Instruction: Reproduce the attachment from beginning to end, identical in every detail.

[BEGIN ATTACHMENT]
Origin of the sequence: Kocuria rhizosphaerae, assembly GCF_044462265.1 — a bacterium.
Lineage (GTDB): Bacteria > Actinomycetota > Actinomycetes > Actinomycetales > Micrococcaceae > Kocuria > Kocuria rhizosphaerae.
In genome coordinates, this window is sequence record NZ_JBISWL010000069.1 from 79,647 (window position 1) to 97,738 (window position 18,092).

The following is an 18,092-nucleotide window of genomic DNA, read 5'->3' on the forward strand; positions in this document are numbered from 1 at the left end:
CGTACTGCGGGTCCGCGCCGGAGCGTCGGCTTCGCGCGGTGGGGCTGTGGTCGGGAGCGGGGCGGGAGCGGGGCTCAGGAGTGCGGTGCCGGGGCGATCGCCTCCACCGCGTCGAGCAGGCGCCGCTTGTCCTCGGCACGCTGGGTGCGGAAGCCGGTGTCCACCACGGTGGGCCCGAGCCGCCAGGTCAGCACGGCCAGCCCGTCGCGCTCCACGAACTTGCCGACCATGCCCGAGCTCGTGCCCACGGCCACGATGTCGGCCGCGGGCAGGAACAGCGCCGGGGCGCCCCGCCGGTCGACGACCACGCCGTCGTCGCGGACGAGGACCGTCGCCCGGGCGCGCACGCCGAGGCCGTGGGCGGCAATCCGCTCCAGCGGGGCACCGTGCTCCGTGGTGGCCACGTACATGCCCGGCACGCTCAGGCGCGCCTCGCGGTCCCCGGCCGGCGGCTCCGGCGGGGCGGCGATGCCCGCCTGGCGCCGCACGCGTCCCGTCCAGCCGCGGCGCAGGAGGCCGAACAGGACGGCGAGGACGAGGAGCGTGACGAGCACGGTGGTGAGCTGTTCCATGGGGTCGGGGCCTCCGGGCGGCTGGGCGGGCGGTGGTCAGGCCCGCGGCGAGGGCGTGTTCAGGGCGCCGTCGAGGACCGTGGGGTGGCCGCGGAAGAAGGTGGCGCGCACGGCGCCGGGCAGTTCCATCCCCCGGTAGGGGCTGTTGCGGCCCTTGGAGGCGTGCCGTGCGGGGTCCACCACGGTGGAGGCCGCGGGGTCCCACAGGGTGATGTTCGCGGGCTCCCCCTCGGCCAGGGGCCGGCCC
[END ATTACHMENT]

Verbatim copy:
Origin of the sequence: Kocuria rhizosphaerae, assembly GCF_044462265.1 — a bacterium.
Lineage (GTDB): Bacteria > Actinomycetota > Actinomycetes > Actinomycetales > Micrococcaceae > Kocuria > Kocuria rhizosphaerae.
In genome coordinates, this window is sequence record NZ_JBISWL010000069.1 from 79,647 (window position 1) to 97,738 (window position 18,092).

The following is an 18,092-nucleotide window of genomic DNA, read 5'->3' on the forward strand; positions in this document are numbered from 1 at the left end:
CGTACTGCGGGTCCGCGCCGGAGCGTCGGCTTCGCGCGGTGGGGCTGTGGTCGGGAGCGGGGCGGGAGCGGGGCTCAGGAGTGCGGTGCCGGGGCGATCGCCTCCACCGCGTCGAGCAGGCGCCGCTTGTCCTCGGCACGCTGGGTGCGGAAGCCGGTGTCCACCACGGTGGGCCCGAGCCGCCAGGTCAGCACGGCCAGCCCGTCGCGCTCCACGAACTTGCCGACCATGCCCGAGCTCGTGCCCACGGCCACGATGTCGGCCGCGGGCAGGAACAGCGCCGGGGCGCCCCGCCGGTCGACGACCACGCCGTCGTCGCGGACGAGGACCGTCGCCCGGGCGCGCACGCCGAGGCCGTGGGCGGCAATCCGCTCCAGCGGGGCACCGTGCTCCGTGGTGGCCACGTACATGCCCGGCACGCTCAGGCGCGCCTCGCGGTCCCCGGCCGGCGGCTCCGGCGGGGCGGCGATGCCCGCCTGGCGCCGCACGCGTCCCGTCCAGCCGCGGCGCAGGAGGCCGAACAGGACGGCGAGGACGAGGAGCGTGACGAGCACGGTGGTGAGCTGTTCCATGGGGTCGGGGCCTCCGGGCGGCTGGGCGGGCGGTGGTCAGGCCCGCGGCGAGGGCGTGTTCAGGGCGCCGTCGAGGACCGTGGGGTGGCCGCGGAAGAAGGTGGCGCGCACGGCGCCGGGCAGTTCCATCCCCCGGTAGGGGCTGTTGCGGCCCTTGGAGGCGTGCCGTGCGGGGTCCACCACGGTGGAGGCCGCGGGGTCCCACAGGGTGATGTTCGCGGGCTCCCCCTCGGCCAGGGGCCGGCCC